5. QUOTE (Ic3Knight @ Feb 25 2009, 03:32 PM) The crossings of wires at property nodes have annoyed me as well. Could it be an option of the node to have the error connectors of property/invoke nodes be placed the the bottom ? Then it would be in line with the commonly accepted style, without too much changes. Refs at top, data in the middle, error at bottom. Joris
  6. Hi Tomi, It's possible to do a little bit in this area. I've been working on instant replay, i.e. continuously recording and playing back at the same time in slow-motion. It's difficult to keep the framerate up continuously. It's easy to get a disturbance, and this sometimes leads to avelance effects causing a lock-up for many seconds... I would think for real-time mixing etcetera there are much nicer applications available, also for much less money. Joris
  7. QUOTE (2and4 @ Jan 13 2009, 11:46 PM) Do you want to call the API to do more than just collect the image ? If you only need to get the images: I've used NI-IMAQ with the "IMAQ for USB" addition with great success. I have a STK1150 compatible capture device called something like EasyCap that works like a charm. It can capture composite and S-video. Never crashed or had strange problems. Further it only installs a small driver that can do full frame (720x576), full speed (25fps) without problems (getting it on the screen at that rate is another matter...). I think it can do both PAL and NTSC. It's just perfect. Joris
  8. QUOTE (2and4 @ Jan 13 2009, 11:46 PM) Do you want to call the API to do more than just collect the image ? If you only need to get the images: I've used NI-IMAQ with the "IMAQ for USB" addition with great success. I have a STK1150 compatible capture device called something like EasyCap that works like a charm. It can capture composite and S-video. Never crashed or had strange problems. Further it only installs a small driver that can do full frame (720x576), full speed (25fps) without problems (getting it on the screen at that rate is another matter...). I think it can do both PAL and NTSC. It's just perfect. Joris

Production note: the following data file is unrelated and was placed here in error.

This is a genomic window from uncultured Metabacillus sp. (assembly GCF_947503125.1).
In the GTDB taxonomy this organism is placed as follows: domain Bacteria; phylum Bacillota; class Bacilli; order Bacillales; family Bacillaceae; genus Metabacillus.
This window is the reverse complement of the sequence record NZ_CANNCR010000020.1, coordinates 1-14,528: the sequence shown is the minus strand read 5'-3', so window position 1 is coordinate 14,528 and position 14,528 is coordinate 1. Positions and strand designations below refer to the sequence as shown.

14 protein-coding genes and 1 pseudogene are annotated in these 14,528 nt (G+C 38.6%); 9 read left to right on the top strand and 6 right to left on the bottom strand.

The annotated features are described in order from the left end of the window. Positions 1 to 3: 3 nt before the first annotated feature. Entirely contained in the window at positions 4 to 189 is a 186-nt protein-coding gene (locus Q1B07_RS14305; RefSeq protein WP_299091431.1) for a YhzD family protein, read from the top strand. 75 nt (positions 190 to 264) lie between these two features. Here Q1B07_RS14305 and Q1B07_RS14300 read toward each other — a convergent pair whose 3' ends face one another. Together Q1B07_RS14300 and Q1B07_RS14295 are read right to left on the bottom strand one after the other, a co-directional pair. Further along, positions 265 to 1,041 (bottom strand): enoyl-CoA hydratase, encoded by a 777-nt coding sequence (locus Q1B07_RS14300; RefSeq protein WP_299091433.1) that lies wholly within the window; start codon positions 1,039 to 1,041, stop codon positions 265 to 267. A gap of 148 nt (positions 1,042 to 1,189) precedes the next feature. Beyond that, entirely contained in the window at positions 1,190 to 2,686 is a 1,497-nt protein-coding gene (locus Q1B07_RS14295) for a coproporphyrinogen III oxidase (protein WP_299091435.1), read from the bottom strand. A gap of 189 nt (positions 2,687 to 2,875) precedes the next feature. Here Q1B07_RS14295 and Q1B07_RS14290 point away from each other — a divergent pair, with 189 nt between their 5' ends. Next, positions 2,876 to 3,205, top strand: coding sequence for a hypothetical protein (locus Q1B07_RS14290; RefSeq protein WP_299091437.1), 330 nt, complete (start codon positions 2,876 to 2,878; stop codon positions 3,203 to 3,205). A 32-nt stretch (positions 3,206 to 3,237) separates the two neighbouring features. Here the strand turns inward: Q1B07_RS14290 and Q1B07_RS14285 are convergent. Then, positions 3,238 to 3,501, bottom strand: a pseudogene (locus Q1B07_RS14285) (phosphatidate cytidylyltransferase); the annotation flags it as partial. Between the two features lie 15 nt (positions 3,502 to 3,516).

9. Hi, I have checked with version 8.5. Depending on the option "Automatically close VISA sessions" the behaviour is as follows for me: Option off: The resource stays valid; Option on: The resource becomes invalid when the second VI stops (even though the first one still has this resource selected in its control). Regards, Joris
  10. QUOTE (DidikChandra @ Sep 14 2008, 01:53 AM) Hi, What you want is perfectly possible from LabVIEW by calling the microsoft command line tool devcon, which is freely available. I've used it in the past to detect inserted USB devices, but you can enable, disable, install, uninstall all kinds of devices with it. It can also reboot your PC. Joris
  11. QUOTE (AutoMeasure @ Jun 3 2008, 05:56 PM) No, that's not possible. The interface is capable of supporting this, and I think this is relatively little work for NI to implement it. From a sales point of view there should not be too big a problem either, as you need IMAQ anyway if you want to do image manipulations, so many people would be happy (including me !). What you can do in your case (slow capture) is open and close a camera each time. You are able to select from multiple cameras/sources if they have a different name. Joris